Wathall’s Activity Book Helps Children Come To Terms With Loss
Family-owned Wathall’s, which is Derby’s longest established independent funeral directors, has created a beautifully illustrated activity book to support children and young people who have lost a loved one.
Wathall’s Bereavement Support Coordinator and qualified counsellor Fay Bloor has worked with University of Derby graduate and freelance illustrator Michael Ashley to create the book entitled ‘Missing Someone Special – working your way through loss’.
The book has been published as part of Wathall’s Dandelions Bereavement Support service and gently explains practical things such as what happens at both burial and cremation services as well as highlighting the importance of sharing emotions following a bereavement.
There is also space for children to write down their happy memories of the loved one they have lost and express their feelings through words and pictures.
The activity book costs £12.99 and at least £1 from the sale of each book will be given to Treetops Hospice and will put towards their Children’s Bereavement Service.
The activity book is accompanied by a booklet and a blog, both also written by Fay Bloor, aimed at adults which focus on how to support children through bereavement. https://www.wathalls.co.uk/how-to-tell-a-child-someone-has-died/
She explained: “We hope that the children’s activity book and the booklet will be useful aides for families during what is a particularly difficult time in all their lives having lost a loved one.
“Adults often feel like they must protect children from the harsh reality of death and are obviously mourning a loss themselves. However, avoiding the discussions can cause confusion and anxiety for the child.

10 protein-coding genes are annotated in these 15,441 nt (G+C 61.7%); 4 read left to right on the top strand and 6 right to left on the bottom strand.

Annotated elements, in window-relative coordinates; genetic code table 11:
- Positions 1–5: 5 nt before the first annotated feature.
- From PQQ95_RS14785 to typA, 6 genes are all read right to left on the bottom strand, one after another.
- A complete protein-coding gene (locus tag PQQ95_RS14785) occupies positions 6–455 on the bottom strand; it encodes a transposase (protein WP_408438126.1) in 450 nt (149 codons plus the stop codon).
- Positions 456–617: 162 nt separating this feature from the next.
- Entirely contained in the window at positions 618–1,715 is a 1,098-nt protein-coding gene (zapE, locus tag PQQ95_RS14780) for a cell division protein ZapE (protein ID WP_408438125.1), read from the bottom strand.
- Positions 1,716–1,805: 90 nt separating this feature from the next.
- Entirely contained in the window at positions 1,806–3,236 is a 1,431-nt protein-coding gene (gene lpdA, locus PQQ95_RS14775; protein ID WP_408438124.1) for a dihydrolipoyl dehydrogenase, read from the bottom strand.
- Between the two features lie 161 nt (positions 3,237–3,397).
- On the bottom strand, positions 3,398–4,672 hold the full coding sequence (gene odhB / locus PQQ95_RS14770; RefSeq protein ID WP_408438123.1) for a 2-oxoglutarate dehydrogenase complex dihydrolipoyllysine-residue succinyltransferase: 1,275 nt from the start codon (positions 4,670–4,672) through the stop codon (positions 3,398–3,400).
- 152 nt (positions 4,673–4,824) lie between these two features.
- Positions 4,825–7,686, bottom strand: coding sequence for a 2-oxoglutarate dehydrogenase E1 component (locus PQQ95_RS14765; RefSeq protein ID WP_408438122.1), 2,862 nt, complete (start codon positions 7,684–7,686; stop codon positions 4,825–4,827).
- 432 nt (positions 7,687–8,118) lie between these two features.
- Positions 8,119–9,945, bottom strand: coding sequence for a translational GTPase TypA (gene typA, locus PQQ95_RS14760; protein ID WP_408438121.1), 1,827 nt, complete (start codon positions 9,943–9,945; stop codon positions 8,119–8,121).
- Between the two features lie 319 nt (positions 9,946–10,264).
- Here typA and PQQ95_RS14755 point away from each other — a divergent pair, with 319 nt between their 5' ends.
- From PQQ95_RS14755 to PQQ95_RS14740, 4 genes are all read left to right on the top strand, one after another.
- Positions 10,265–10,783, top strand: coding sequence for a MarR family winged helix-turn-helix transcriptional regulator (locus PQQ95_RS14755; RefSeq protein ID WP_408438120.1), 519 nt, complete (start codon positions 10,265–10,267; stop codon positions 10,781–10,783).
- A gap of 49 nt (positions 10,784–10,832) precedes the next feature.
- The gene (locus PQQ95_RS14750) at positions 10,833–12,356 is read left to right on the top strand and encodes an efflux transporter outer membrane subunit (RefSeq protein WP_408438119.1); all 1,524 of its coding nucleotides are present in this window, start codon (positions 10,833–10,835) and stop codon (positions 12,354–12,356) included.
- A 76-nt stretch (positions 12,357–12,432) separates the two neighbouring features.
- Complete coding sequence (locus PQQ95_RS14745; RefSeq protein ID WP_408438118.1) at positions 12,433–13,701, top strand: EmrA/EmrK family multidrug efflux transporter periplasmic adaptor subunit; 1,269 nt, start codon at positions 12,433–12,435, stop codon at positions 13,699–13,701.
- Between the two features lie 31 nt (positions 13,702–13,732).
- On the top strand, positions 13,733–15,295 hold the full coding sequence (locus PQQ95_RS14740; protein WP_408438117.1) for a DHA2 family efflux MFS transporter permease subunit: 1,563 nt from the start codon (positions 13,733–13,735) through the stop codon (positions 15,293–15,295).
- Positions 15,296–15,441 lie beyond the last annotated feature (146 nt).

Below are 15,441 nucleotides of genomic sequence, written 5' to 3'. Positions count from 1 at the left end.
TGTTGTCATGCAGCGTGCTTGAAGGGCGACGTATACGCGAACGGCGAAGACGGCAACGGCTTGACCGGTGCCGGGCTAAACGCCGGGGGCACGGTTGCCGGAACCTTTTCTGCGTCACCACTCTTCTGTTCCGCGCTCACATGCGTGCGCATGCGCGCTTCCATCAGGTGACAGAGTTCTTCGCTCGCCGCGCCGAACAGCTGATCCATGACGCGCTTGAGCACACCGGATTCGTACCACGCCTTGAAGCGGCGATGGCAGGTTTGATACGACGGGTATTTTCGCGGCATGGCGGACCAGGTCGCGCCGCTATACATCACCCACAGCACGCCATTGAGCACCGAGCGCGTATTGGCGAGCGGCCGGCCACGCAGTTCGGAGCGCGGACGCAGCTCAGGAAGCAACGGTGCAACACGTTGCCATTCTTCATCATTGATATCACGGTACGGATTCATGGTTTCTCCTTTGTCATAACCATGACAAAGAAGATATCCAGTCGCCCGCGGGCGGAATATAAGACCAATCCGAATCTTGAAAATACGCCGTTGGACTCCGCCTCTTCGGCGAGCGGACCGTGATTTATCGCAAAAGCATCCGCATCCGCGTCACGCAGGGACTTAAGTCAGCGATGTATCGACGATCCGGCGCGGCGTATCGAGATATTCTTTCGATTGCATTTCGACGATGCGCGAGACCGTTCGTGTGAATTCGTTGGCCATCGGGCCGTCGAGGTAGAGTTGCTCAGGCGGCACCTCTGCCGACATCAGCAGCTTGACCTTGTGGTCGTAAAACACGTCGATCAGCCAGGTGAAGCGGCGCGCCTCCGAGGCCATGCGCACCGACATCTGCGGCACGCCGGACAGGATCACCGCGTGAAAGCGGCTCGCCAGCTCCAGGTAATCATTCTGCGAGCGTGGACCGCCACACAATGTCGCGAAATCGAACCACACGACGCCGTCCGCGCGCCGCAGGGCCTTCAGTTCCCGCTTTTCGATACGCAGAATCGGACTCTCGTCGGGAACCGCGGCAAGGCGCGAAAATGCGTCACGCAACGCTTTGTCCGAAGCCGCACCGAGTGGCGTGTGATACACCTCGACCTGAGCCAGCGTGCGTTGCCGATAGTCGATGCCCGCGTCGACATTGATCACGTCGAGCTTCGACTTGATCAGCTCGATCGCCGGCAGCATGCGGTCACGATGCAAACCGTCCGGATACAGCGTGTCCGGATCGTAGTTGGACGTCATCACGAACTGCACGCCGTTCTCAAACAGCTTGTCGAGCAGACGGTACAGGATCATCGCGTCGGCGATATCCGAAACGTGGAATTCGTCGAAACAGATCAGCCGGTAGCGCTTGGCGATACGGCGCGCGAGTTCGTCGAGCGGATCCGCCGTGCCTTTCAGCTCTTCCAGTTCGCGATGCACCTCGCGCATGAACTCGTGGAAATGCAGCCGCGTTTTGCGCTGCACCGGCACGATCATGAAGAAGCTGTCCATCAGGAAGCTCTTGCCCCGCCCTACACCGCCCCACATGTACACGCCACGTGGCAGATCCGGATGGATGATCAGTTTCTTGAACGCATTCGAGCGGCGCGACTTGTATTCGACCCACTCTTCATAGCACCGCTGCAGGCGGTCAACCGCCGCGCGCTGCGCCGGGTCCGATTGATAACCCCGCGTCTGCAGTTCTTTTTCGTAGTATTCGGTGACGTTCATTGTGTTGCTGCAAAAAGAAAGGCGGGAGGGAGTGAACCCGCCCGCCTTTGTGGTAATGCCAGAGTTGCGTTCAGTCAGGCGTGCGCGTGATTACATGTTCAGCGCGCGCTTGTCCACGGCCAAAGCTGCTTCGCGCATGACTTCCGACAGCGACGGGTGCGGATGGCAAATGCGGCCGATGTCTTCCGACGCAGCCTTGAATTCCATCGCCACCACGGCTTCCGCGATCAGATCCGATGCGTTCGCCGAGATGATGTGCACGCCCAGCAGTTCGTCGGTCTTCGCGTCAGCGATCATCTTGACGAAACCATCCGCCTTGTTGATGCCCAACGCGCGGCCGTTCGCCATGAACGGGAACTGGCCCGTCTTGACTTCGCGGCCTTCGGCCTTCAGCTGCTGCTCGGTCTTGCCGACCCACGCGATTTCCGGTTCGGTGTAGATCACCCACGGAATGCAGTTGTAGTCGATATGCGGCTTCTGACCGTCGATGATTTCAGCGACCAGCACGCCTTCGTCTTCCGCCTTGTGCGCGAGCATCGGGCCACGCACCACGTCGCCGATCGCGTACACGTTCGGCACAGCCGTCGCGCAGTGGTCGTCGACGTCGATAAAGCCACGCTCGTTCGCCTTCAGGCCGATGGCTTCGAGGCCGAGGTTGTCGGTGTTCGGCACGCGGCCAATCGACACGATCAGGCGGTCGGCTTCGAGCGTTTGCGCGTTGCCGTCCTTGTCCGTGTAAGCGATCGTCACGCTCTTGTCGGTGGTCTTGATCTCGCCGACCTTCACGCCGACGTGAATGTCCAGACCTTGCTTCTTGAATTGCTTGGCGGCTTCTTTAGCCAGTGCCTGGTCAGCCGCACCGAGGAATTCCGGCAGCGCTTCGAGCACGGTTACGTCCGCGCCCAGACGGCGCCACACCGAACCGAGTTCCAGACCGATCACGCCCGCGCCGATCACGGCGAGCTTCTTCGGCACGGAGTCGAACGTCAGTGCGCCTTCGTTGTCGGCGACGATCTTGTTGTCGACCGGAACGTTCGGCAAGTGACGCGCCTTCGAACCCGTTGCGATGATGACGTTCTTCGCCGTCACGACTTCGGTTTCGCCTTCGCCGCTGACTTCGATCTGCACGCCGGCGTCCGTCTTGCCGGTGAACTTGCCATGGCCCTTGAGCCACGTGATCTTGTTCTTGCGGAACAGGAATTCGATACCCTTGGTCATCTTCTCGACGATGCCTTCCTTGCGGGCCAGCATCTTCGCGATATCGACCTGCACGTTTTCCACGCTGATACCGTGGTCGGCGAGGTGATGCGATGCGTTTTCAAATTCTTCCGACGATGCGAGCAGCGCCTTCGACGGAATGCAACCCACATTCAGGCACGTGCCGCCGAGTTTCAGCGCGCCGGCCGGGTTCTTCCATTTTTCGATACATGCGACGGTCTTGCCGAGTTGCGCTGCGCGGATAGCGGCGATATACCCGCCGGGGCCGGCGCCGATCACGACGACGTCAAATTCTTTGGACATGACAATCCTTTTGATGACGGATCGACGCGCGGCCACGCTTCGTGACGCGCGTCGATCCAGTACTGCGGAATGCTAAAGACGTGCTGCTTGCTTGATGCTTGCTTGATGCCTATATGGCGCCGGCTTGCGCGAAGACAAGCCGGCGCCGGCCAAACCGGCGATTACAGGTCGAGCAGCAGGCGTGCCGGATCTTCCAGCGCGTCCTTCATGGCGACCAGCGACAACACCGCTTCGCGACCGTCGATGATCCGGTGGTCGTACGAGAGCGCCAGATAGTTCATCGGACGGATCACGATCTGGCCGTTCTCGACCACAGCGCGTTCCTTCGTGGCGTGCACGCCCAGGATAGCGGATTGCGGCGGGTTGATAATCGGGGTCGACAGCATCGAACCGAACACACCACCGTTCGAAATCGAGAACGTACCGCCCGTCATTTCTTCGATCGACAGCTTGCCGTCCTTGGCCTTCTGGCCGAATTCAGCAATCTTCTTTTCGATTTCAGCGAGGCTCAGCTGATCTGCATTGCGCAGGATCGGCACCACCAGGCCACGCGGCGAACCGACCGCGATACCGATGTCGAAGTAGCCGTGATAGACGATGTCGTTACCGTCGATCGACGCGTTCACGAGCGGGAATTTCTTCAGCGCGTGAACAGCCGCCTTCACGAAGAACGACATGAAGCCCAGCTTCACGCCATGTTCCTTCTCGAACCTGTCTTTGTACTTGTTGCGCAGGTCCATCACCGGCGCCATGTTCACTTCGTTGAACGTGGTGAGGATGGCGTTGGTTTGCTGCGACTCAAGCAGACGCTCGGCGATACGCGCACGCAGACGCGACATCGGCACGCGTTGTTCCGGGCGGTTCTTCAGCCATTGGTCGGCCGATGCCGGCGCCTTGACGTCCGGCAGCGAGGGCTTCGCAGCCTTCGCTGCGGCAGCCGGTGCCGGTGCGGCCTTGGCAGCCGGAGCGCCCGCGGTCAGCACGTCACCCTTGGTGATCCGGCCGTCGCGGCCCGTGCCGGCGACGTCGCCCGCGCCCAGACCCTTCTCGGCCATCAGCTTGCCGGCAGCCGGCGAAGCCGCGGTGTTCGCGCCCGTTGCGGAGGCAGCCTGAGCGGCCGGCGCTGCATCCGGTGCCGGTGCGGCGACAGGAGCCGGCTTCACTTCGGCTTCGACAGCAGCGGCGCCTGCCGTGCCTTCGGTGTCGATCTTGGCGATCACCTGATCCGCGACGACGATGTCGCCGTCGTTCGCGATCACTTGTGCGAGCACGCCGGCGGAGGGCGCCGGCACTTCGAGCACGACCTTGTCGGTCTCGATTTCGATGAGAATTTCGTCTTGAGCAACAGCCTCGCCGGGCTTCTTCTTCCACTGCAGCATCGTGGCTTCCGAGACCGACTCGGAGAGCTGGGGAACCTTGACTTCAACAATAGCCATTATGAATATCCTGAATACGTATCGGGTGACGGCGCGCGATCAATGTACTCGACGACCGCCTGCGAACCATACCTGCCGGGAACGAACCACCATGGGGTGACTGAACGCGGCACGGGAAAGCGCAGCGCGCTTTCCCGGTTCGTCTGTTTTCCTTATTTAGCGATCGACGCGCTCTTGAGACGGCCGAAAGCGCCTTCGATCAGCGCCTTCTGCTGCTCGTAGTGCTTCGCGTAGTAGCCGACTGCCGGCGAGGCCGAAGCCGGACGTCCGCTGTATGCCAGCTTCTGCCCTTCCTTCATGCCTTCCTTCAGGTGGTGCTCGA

“The reality is that children are extremely resilient and can deal with the truth, if it is explained to them carefully in an age-appropriate way.
“The activity book is therefore designed to gently explain what has happened and the kind of words and phrases that they have perhaps heard people discussing.
“It also highlights the range of emotions that they may be feeling, from anger to guilt, and encourages them to express these in the book which families can then use as a starting point for reassurance and support.
“The booklet for adults addresses subjects such as breaking bad news about death in a straightforward and honest way; what language to avoid; involvement in funeral arrangements; common reactions and suggestions for working through grief as a family.”
The illustrations for the activity book were created by Michael Ashley (23) who studied a degree in Illustration at the University of Derby.
He said: “I wanted to create characters in the book that were gentle and approacheable and Fay and I agreed that the woodland animals would be more relatable to children of all ages and cultures.
“I am really pleased with the book and I hope it will open doors for me to pursue a career in children’s illustration.”
For more information about Michael Ashley, visit https://michaelashleyillustration.wordpress.com/about/